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CA Jettisons Small Business Application Division

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Posted December 23, 2003 By Jim Wagner     Feedback

A sign of the times for IT software: With the sale of its ACCPAC subsidiary, Computer Associates is training its resources on enterprise management platforms.

Making good on its promise to focus on suites of Web services and enterprise management packages such as its Unicenter line, Computer Associates has sold off its business application subsidiary for $110 million in cash.

The 90 percent ownership of CA's subsidiary, ACCPAC International, passes to The Sage Group, the United Kingdom-based parent company of Best Software.

ACCPAC specializes in accounting, customer relationship management (CRM), human resources and point-of-sale software for small- to medium-sized businesses (SMBs).

The deal is subject to U.S. and European regulatory approval, though officials on both sides expect it to close in February, 2004. After transaction and other charges, CA expects to pocket $88 million in cash.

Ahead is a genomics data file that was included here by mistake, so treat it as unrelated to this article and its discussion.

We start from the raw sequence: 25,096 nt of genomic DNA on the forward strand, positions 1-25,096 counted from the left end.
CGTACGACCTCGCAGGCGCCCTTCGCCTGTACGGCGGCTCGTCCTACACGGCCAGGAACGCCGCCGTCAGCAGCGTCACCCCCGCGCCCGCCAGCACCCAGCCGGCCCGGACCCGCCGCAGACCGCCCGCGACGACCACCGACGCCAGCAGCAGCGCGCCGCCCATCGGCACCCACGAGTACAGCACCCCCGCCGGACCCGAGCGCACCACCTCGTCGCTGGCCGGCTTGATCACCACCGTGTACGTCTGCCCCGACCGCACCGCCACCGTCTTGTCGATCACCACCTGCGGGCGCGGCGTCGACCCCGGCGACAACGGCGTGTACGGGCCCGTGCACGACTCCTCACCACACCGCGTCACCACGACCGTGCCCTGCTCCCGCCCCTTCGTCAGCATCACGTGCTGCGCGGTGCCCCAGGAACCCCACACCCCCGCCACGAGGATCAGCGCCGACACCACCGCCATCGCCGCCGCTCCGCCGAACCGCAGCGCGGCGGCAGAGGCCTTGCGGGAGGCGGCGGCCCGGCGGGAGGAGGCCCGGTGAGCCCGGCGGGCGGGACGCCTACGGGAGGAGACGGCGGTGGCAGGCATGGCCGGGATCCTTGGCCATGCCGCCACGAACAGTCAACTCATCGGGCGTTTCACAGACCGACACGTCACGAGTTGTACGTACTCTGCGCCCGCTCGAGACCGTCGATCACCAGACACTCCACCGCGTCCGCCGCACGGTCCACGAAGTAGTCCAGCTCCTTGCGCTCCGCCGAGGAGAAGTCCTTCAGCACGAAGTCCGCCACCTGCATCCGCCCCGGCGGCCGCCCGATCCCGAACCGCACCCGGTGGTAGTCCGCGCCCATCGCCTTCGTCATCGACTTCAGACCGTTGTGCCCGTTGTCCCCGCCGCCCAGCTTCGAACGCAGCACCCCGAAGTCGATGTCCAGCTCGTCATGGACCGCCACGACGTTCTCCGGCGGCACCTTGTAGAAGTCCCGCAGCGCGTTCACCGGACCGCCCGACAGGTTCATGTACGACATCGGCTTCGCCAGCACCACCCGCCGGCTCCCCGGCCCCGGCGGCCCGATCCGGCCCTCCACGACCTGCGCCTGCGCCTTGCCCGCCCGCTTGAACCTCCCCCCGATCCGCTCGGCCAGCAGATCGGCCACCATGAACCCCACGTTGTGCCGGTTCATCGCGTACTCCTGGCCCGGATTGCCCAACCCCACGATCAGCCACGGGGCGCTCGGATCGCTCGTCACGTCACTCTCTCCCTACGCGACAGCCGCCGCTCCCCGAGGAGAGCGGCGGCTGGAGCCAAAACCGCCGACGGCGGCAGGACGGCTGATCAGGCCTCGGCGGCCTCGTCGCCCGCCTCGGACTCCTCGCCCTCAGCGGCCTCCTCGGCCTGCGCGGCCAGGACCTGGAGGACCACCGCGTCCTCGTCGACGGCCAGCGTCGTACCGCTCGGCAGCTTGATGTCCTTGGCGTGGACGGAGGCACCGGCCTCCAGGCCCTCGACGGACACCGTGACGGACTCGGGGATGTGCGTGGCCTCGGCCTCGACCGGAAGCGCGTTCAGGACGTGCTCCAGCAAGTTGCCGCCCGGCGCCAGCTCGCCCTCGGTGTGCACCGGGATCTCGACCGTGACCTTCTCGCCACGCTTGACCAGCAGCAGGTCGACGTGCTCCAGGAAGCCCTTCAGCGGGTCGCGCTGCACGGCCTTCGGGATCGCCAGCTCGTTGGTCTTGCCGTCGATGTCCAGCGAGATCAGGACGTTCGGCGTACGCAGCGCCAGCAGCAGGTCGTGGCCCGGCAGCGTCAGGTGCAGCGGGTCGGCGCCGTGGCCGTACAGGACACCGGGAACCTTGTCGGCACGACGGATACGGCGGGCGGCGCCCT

Sanjay Kumar, CA chairman and CEO said the sale supports its commitment to Unicenter and other management software, "while providing opportunities for ACCPAC employees and transitioning customers to a company that is ideally positioned to care for them," he said in a statement as part of the announcement.

The Sage Group's subsidiary, Irvine, Calif.-based Best Software, will pick up ACCPAC's 540,000 business customers and channel of 7,000 business partners. Best Software said the company expects very little overlap with its current accounts.

The purchase marks the 15th acquisition in five years for the company, which has been building up its presence in North American, Australian and Asian markets.

In an industry where every major technology vendor is wooing the small to medium-sized business segment, the sale of an SMB-focused software division sticks out.

Major software developers such as IBM , SAP , etc. -- are investing millions to create SMB offerings. According to market research at AMI-Partners, IT spending for SMBs reached $300 billion in 2003. IBM has spent $500 million on just sales initiatives to its channel partners to get more SMBs on board.

But the sale also reflects the trend by major software vendors in recent years to offload some non-core businesses and stick with "core competencies," such as enterprise management applications in the case of CA, and then partner with other vendors for other products, such as human resources applications or CRM.

CA is placing a lot of emphasis on the development of its Unicenter enterprise management tools. For example, in early December, it unveiled its Web Services Distributed Management (WSDM) platform, its latest entry in Web services sector.

The company's platform, which runs on Windows 2000/XP, Linux and Solaris, helps ensure proper distribution of software services across a company's enterprise network, among other management duties.

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